A real estate transfer tax is a tax imposed on the sale of specific categories of property like residential, industrial or commercial, which increases or decreases with the volume and sphere of the property being sold. Sometimes sellers (who have witnessed the cost of their houses has shot over the years) pay the bill. In yet other cases the price is levied on buyers who are making investments.
In other words real estate transfer tax is paid once in a lifetime at the transfer of a property, and is a source of revenue for state budgets and expenses. This transfer tax though, after collected is not usually used for housing-related development. This tax is levied on the basis of the value of a property as per mutual agreement done by the parties in a real estate contract statement.
Tax rates vary from state to state as some states do not levy any real estate transfer tax at all; some pump the revenues to the state general fund (albeit collection responsibilities lies with the county); and yet others offer local governments the right to collect and keep tax revenues. Cities of North Carolina have got special legislative granted for the tax; whereas Florida and Maryland paved the way in getting a portion of the funds raised be utilized for land conservation. Now it is general in states and communities to use taxes to establish separate funds for protection and mitigation of natural resource, parks and open areas.
At the lower and local level, the real estate transfer tax plays a vital role in creating substantial funds for park and open space, specifically in fast-growing regions. Besides this, it can also enhance real estate prices and simmer down the market. Since funds generated from the tax vary with the real estate market position, income derived out of it is tough to apprehend.
In Cape Cod, Massachusetts, a highly booming region has been a battlefield over the authority of real estate transfer taxing. The fight broke out in November 1996, when 80% of all legitimate voters in Barnstable County came forth to pass a home-rule petition pleading from the legislature the authority to impose a tax on real estate transfer. Funds were to be used to float a land bank which in turn would fund open space acquisition. The voters witnessed a significant won with 55% of the vote and special legislation was granted allowing 15 Cape Cod communities to levy a 1% tax on the sales of homes. The tax was decided to be paid by the seller. Afterwards the legislature set aside a veto approved by the governor and sent the case back to Cape residents for a second opinion. The measure was defeated as it was faced with well-managed and duly-financed opposition backed by the State Realtors Association. There are only two communities, viz. Nantucket, with a 2% tax on transfers, and Martha's Vineyard in the entire state that have been offered the rights for such a program.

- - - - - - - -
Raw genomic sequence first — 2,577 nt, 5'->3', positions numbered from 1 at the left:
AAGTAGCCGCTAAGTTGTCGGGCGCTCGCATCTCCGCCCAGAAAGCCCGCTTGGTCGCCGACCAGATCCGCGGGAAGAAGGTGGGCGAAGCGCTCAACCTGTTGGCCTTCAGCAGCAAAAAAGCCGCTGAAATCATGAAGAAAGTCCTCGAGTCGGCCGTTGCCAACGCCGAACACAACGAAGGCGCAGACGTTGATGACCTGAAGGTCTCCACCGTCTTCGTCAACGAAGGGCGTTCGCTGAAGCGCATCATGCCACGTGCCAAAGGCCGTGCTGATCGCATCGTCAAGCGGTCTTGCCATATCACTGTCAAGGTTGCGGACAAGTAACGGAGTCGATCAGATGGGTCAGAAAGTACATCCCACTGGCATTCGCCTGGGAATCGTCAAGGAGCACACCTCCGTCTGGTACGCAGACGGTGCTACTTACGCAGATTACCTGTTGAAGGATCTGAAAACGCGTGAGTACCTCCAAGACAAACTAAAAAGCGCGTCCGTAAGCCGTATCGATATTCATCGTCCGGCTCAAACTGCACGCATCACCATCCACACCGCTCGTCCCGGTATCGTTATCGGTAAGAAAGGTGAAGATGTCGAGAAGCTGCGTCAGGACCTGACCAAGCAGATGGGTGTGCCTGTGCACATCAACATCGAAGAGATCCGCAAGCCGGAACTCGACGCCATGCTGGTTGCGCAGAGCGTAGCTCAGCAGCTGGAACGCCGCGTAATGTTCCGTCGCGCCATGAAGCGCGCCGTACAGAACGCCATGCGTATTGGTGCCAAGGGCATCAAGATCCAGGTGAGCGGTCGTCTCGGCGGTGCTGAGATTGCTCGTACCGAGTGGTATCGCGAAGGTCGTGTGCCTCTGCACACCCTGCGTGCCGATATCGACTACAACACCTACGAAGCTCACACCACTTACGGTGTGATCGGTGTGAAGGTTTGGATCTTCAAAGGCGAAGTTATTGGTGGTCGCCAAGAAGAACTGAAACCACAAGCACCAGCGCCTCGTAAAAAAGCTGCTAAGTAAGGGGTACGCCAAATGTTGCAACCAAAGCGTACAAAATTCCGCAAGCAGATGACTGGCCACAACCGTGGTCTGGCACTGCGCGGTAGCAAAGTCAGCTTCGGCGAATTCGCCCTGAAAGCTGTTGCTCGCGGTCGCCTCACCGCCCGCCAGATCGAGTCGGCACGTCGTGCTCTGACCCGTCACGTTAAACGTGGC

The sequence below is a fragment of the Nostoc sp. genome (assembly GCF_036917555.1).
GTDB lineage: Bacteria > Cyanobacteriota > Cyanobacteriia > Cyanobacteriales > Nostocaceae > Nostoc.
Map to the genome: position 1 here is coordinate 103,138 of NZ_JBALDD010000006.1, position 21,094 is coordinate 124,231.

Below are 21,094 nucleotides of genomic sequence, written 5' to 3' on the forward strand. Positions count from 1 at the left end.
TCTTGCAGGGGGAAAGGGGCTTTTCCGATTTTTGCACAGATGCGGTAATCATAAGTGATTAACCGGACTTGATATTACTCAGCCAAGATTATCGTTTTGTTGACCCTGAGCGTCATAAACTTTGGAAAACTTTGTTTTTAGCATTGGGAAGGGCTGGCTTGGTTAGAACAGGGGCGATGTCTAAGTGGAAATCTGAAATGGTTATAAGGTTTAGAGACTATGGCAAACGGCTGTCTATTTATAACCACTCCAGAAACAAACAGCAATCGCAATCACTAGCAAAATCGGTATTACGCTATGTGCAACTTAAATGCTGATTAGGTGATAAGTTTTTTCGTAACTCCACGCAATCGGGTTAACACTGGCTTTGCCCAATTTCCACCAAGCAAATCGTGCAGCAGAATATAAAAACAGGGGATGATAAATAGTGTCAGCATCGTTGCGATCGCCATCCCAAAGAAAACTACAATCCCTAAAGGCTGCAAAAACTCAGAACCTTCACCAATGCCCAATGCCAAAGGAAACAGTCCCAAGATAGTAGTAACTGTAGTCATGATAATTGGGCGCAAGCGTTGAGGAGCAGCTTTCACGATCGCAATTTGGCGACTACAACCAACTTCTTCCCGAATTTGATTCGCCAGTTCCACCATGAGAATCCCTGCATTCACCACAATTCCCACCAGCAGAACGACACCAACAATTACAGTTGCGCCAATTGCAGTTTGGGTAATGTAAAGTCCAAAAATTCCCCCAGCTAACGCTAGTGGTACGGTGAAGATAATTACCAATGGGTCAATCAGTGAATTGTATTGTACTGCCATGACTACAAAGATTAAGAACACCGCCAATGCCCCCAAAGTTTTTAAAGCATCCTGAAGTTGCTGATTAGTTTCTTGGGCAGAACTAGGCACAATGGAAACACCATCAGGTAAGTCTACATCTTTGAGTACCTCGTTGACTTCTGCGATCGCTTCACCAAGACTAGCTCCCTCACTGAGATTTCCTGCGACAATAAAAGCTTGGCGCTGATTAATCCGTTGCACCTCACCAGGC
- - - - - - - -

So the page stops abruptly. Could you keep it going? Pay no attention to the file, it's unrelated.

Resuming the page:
In Block Island, Rhode Island, although, realtors backed a 2% transfer tax to fund the open space, appreciating the link between Block Island's natural beauty and their business aspects. The bonds and tax supported by the tax have churned out millions for open space acquisition and protection.
After a few years Rhode Island, Washington State passed its separate real estate transfer tax policy in the shape of legislation. This 1990 legislation levied a tax on real estate property transfer, which was to be paid by the seller and the funds were directed to local projects. A separate policy enabled the counties to impose an additional excise tax, with the approval of the voter, to generate revenue for the acquisition and maintenance of protected areas. This tax was the liability of the buyer; the rate of this tax cannot be more than 1% of the actual selling price. Till date, four counties have tried to win approval of voters for this tax but the efforts of only San Juan County has been fruitful.
In the ecstasy of selling or buying a house, generally the real estate transfer tax cost is not paid due attention. Based on locale, the tax is paid by either the buyer or seller at closing or escrow, but remember in New Hampshire both the buyer and seller has to pay, half of 1.5%! It may be a formidable amount in some states, but you should be ready and watchful about the transfer taxes, and who pays them, before you opt for a home search or put your home for-sale.
It is not all the states that charge real estate transfer tax! There are thirteen states which do not expect a real estate property tax. These include Alaska, Idaho, Oregon, Indiana, Louisiana, Mississippi, Missouri, Montana, Texas, New Mexico, North Dakota, Utah, and Wyoming.
On the other hand The District of Columbia and remaining thirty-seven states levy taxes on the transfer of a property. The tax is imposed only once when a property is exchanged or transferred between parties, unlike general property taxes which attract an annual payment based on the assessed value. Real estate transfer taxes spans from a low of .01% in Colorado and goes up to as high as 1.28% in Washington State.
Fluctuation on transfer taxes also encompasses Arizona that charges a tax on deeds. However Florida and Alabama charge on mortgages and deeds both. To ward off financial shocks you must inquire beforehand as to who will pay (buyer or seller) the transfer taxes and how much. Some states direct who pays the tax, and some just want the tax to be paid. This cost can mutually be negotiated between the parties. Consult an experienced and good real estate attorney for the same.